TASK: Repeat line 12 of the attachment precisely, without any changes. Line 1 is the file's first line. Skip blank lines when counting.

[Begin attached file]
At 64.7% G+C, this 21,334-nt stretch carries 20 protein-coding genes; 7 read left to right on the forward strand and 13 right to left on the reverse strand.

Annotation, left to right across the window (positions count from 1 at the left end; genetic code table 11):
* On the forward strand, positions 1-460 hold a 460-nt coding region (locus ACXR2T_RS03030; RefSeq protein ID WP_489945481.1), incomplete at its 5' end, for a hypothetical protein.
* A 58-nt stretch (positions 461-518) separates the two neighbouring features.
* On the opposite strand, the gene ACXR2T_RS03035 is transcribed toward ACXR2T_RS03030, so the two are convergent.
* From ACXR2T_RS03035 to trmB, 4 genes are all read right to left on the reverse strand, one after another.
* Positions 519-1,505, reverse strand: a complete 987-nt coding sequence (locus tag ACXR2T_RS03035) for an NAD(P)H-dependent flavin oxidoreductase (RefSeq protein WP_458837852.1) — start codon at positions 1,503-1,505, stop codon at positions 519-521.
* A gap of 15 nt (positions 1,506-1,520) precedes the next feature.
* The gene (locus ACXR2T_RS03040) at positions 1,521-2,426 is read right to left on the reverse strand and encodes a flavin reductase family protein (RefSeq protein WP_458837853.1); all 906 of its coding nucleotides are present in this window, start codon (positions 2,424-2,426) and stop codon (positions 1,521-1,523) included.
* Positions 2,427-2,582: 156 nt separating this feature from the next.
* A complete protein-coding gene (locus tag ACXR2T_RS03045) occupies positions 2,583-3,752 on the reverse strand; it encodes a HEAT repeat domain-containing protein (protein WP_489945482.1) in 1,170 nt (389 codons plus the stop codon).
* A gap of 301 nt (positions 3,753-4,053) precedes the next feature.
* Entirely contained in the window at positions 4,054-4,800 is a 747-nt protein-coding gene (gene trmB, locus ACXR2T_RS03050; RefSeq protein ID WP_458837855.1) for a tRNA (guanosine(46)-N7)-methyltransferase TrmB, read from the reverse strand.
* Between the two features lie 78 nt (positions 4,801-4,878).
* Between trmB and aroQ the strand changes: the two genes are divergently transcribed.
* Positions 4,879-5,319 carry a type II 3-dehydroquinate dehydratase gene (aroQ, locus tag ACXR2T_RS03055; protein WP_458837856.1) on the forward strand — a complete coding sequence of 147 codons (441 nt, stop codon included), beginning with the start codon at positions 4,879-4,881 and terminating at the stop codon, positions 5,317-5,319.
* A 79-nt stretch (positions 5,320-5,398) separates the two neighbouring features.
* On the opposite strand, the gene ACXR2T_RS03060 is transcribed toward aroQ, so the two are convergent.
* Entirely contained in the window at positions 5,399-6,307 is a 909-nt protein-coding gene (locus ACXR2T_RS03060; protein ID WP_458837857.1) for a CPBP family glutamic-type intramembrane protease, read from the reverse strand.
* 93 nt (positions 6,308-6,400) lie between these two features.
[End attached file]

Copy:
* A gap of 301 nt (positions 3,753-4,053) precedes the next feature.